Skills and Upgrading in Southeast Asia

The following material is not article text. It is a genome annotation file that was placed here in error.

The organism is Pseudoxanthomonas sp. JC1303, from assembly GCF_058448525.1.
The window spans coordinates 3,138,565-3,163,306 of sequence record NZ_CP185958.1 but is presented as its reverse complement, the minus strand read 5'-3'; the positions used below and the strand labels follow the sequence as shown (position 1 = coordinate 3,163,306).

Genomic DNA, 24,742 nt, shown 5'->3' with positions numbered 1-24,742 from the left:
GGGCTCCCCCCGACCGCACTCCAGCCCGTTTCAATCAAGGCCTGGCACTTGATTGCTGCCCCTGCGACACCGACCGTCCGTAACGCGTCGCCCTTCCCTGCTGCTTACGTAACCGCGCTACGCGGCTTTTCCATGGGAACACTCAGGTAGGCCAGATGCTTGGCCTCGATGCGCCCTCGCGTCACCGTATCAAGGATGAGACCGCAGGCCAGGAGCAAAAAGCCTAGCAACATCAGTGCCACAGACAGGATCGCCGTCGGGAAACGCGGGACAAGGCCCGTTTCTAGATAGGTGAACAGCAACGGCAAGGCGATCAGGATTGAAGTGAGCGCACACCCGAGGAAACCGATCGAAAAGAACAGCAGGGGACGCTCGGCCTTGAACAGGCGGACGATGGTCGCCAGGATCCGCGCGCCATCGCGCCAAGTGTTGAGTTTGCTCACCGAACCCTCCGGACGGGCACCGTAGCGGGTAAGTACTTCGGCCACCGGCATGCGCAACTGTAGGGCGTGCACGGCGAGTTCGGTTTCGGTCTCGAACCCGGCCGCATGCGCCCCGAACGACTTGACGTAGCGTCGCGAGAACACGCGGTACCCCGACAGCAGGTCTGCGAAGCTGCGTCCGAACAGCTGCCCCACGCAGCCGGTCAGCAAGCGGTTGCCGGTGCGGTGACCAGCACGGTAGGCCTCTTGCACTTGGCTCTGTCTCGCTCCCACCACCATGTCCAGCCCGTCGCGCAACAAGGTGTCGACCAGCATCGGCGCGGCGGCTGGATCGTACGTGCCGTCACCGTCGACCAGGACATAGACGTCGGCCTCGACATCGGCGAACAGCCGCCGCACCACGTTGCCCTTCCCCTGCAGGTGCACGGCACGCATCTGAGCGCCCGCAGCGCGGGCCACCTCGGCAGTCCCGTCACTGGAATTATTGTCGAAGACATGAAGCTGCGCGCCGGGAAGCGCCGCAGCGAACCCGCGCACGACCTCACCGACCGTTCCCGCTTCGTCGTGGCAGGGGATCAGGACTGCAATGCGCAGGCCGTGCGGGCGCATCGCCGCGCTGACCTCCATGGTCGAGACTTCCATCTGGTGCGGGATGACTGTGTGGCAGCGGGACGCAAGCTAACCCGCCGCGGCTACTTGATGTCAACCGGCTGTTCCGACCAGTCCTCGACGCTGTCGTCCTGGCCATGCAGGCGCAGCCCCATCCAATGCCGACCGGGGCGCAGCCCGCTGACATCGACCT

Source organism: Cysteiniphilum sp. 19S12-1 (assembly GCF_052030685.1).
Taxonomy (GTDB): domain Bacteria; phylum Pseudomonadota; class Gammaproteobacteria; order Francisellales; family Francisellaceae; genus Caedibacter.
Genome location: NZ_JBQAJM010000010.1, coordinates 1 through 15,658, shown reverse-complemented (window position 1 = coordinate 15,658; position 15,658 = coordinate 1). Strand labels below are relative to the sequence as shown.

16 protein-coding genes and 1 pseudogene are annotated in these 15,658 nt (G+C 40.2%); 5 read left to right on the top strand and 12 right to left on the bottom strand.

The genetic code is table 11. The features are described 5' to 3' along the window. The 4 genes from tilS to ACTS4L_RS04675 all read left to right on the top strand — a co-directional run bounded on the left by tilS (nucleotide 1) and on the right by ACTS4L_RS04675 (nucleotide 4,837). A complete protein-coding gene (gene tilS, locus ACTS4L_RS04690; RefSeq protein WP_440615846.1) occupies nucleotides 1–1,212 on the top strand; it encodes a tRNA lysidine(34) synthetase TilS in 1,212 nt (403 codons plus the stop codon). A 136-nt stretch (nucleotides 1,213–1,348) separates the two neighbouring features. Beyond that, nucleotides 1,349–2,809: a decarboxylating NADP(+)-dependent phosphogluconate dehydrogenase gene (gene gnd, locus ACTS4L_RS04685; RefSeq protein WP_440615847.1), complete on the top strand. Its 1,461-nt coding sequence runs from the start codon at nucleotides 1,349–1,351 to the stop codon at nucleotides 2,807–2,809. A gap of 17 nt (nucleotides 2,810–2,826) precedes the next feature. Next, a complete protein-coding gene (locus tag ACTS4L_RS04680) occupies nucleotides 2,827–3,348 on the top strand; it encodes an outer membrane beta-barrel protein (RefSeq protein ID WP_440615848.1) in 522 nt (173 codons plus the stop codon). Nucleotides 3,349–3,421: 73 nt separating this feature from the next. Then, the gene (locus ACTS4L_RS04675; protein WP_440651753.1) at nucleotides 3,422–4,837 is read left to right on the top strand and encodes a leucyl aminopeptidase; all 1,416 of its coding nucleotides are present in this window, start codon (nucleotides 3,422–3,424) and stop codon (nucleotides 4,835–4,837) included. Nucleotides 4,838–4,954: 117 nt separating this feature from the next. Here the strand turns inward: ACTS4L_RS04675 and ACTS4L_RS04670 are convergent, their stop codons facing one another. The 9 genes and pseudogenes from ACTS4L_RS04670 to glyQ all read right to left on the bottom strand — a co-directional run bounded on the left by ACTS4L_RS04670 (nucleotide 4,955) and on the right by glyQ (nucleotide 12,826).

The thinking behind this book started long before there was any notion it might turn into a book, and long before my time at Emory University or James Madison College at Michigan State University. Over 15 years ago, as a young executive in the computer industry, I found myself traveling around the world to market and sell software. No PhD was needed to quickly see that some countries were far out in front technologically, and that the number of such countries was comparatively small. Countries such as Korea and Taiwan were making tremendous gains on countries such as France and England. Singapore, Australia and Ireland began to emerge as technological leaders. Even traditionally poor countries like Thailand, the Philippines and Malaysia in Southeast Asia, Mexico in North America and Brazil and Argentina in South America began to transition from agriculture to manufacturing and exporting, generating huge gains in wealth and poverty reduction as a result. So astounding was this rapid transformation among the countries of Southeast Asia that the World Bank declared the region an ‘economic miracle,’ and new hope emerged that all countries might be able to ‘upgrade’ their economies and compete in a global market. Yet as promising as the thesis was that countries were like geese and the leaders would pave the way for the followers, it soon became apparent that not all countries shared the same capacities for upgrading. While foreign direct investment and export industrialization might cause economic growth to surge for a period,...